Yamas – codes to live by

In Patanjjali’s (the father of yoga) yoga sutra there are eight limbs which comprise the eight yamas adelaidefolded pathway to enlightenment. These limbs are seen as steps or guides on the yogic pathway.

The first limb is Yamas, which are deemed the restraints or codes to live by in society. The yamas are complemented by the niyamas which are our personal codes of practise.

‘The Yamas comprise the “shall not” in our dealings with the external world and the niyamas comprise the “shall do” in our dealings with the inner world,’  Wikipedia.

The purpose of both the yamas and the niyamas is a redirecting of energies, helping us to reduce karma and always move towards clarity. They can all be practised at a psychological level as well as physical. They also provide a solid foundation to move through the rest of the yogic limbs.

The yamas are:

Ahimsa (non harming)

This can translate as harmlessness, removal of harmful intention and absence of enmity. This manifests as the cultivation and practise of non violent thoughts, words, actions or intentions towards the external world, one another, animals (and all living things) and especially towards the self.

‘…may all beings look at me with a friendly eye, may I do likewise, and may we look at each other with the eyes of a friend,’ Yajur Veda.

It is believed that practising ahimsa cultivates love, where the violence or harm is removed, it creates space for only love.

Ahimsa can take the form of practicing loving thoughts, not hurting animals, not judging others and even avoiding pushing yourself to the point of injury in your asana practise.

Satya (truthfulness)

Satya is the practise of incorporating the continuous truth and honesty at all levels of your life (even towards the self), which helps produce greater self reflection and develops integrity and overcome delusions. It translates as unchangeable or continuous truth.

It is the action of focussing on thoughts and speech that do good as opposed to do harm.

‘In most ways, the practice of satya is about restraint: about slowing down, filtering, carefully considering our words so that when we choose them, they are in harmony with the first yama, ahimsa. Patanjali and his major commentators state that no words can reflect truth unless they flow from the spirit of nonviolence,’ Yoga Journal.

The most wonderful gift you can give yourself is the truth.

Asteya (non stealing/non coveting)

Asteya focusses on taking something without permission, which isn’t just limited to physical goods. This can also extend into taking someone’s time, ideas or space and even hoarding unnecessary possessions.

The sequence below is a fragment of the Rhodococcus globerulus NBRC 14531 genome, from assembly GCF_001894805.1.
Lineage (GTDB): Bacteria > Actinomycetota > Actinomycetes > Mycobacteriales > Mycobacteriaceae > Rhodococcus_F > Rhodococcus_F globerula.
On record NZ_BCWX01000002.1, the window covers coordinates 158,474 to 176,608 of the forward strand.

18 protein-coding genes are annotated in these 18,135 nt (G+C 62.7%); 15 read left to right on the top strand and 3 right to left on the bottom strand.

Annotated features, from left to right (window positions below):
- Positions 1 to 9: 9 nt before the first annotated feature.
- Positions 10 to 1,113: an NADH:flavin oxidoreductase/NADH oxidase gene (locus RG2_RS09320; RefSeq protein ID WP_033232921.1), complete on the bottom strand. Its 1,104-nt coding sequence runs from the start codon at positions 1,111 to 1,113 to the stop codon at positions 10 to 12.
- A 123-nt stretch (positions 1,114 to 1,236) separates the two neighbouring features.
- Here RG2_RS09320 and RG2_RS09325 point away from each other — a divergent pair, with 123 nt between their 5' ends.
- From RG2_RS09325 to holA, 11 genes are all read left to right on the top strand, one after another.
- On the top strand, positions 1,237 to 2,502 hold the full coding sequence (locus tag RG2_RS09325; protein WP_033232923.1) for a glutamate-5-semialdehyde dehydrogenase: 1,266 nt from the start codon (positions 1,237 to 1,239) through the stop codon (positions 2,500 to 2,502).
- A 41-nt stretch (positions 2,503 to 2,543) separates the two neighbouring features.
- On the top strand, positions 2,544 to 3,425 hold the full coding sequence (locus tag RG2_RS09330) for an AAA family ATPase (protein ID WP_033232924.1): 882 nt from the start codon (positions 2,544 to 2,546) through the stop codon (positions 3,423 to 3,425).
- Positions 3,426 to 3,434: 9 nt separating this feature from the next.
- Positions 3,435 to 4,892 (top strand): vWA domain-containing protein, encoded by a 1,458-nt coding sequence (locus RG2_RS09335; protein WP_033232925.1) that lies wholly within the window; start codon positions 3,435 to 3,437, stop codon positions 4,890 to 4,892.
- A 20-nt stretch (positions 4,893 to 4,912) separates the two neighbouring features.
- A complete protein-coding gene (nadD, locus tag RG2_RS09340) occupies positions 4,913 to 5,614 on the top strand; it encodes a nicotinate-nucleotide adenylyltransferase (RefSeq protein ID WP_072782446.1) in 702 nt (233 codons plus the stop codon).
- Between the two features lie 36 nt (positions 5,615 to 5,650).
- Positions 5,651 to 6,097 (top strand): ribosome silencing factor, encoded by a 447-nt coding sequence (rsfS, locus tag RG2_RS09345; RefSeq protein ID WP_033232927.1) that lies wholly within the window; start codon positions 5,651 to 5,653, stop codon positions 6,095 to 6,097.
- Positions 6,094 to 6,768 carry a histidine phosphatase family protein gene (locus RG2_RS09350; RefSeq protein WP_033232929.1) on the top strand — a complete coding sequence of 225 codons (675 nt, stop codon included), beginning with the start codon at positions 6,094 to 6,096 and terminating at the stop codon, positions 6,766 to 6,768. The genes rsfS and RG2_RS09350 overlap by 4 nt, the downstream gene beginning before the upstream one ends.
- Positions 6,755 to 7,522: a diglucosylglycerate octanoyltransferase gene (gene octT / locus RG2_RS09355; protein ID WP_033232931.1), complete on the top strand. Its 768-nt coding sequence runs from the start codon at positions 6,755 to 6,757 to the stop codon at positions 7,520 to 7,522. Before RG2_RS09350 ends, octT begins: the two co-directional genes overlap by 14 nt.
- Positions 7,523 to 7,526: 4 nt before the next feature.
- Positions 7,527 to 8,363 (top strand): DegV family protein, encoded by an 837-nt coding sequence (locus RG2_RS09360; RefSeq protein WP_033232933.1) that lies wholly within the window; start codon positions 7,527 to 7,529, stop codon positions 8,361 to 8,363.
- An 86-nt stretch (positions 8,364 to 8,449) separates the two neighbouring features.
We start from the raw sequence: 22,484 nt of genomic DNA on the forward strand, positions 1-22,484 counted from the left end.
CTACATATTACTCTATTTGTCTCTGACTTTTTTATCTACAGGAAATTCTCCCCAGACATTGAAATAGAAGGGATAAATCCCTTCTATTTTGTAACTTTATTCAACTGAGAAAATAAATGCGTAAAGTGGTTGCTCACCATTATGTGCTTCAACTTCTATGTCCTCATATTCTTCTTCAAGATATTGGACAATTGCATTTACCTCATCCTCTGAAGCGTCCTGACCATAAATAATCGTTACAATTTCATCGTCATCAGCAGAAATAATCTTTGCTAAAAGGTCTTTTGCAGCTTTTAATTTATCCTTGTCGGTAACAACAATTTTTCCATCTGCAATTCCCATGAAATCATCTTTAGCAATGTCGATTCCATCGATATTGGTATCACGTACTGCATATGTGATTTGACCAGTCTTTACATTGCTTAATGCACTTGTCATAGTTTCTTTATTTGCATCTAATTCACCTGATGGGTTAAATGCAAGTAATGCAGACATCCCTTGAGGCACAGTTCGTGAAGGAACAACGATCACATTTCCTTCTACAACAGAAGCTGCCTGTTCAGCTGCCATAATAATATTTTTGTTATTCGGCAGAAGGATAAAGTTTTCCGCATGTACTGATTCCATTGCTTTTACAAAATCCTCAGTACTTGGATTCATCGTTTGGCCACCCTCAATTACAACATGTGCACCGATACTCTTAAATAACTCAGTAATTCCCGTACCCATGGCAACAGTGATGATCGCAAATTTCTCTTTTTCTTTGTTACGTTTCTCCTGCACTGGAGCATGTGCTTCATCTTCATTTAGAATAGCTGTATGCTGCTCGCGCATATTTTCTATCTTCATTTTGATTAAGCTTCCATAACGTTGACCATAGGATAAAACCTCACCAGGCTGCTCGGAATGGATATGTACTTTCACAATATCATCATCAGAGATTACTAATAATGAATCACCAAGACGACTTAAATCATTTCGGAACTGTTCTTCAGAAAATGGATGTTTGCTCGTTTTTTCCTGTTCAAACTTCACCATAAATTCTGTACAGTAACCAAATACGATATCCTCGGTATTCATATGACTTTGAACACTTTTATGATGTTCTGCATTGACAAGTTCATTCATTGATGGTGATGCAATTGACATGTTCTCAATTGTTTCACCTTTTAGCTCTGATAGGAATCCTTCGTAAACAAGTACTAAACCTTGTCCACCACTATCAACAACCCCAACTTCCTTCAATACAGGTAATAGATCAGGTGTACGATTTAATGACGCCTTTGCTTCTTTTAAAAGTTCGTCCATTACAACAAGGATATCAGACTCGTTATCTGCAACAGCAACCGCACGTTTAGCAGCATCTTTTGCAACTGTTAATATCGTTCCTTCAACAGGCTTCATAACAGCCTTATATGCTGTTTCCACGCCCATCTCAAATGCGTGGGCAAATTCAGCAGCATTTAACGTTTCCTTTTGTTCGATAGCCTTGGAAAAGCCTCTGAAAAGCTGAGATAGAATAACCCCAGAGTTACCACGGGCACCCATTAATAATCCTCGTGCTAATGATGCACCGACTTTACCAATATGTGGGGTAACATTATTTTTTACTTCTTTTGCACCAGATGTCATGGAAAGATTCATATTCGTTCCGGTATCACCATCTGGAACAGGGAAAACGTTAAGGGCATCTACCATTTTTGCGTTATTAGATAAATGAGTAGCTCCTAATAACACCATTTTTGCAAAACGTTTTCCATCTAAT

Here are some great practical ways of practising asteya.

‘Asteya also includes the concept that you should try to be content with what comes to you by honest means,’ Yoga 108.

Bramacharya (chastity)

This is the practise of managing sexual energy and whilst it may not manifest in the form of abstinence, it can be the practise of mindful relations and adhering to ahimsa towards the self and others. Some yogis choose to embrace this yama as self imposed celibacy.

The belief around this is that celibacy is beneficial in reserving prana, which encourages or is required for enlightenment. Yogis also believe that bramacharya can lead to physical and mental wellness and clarity, good health and inner peace and clarity.

It can also be considered the control of the senses.

‘According to the Yoga Sutras, the end-result or fruit of Brahmacharya practised to perfection is unbounded energy and vitality.’ Wikipedia

 Aparigraha (non possessiveness)

This is the practise of greedlesness, non attachment to material and impermanent things which is said to create a pathway for a mindset of flowing abundance by letting go of the desire of things. With the removal of neediness and desire, comes contentment and peace.

Anything that can be lost, we shouldn’t be attached to but rather we should act from and value those things that can never truly be lost, such as love, ‘…the work you put into improving yourself, quieting your mind, learning how to behave in a moral and ethical manner, and learning how to act in accordance with your true inner self is something that can never be lost,’ Instant Good Karma.

‘The yogi feels that the collection or hoarding of things implies a lack of faith in God or himself to provide for his future,’ Light on Yoga, BKS Iyengar, page 35.

Addtionally, there are other yamas which are not as well known or as common. They are Daya (compassion), Arjava (rectitude), Kshama (forebearance/patience), Dhriti (steadiness), Mita-Ahara (moderate eating).

Stay tuned for our post about Niyamas.

Read our What Does Yoga Actually Mean? post.

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Get to Know Your yogafusion – Sally Martin

Meet the instructor – Sally Martin (Sagittarius – the archer)

 

When did your yoga journey start? And why did you start?

Sally Martin Adelaide

I tried yoga when I was in my early twenties as a method of recovery from rowing training. Rowing is a physically demanding sport with large amounts of time spent completing

training volume. As with most endurance type activities you

feel tired, fatigued and have sore and tight muscles a lot of the time. I went along to a local community yoga class and could not believe how much relief I found for my lower back and how soundly I slept after the yoga session.

Describe your first class?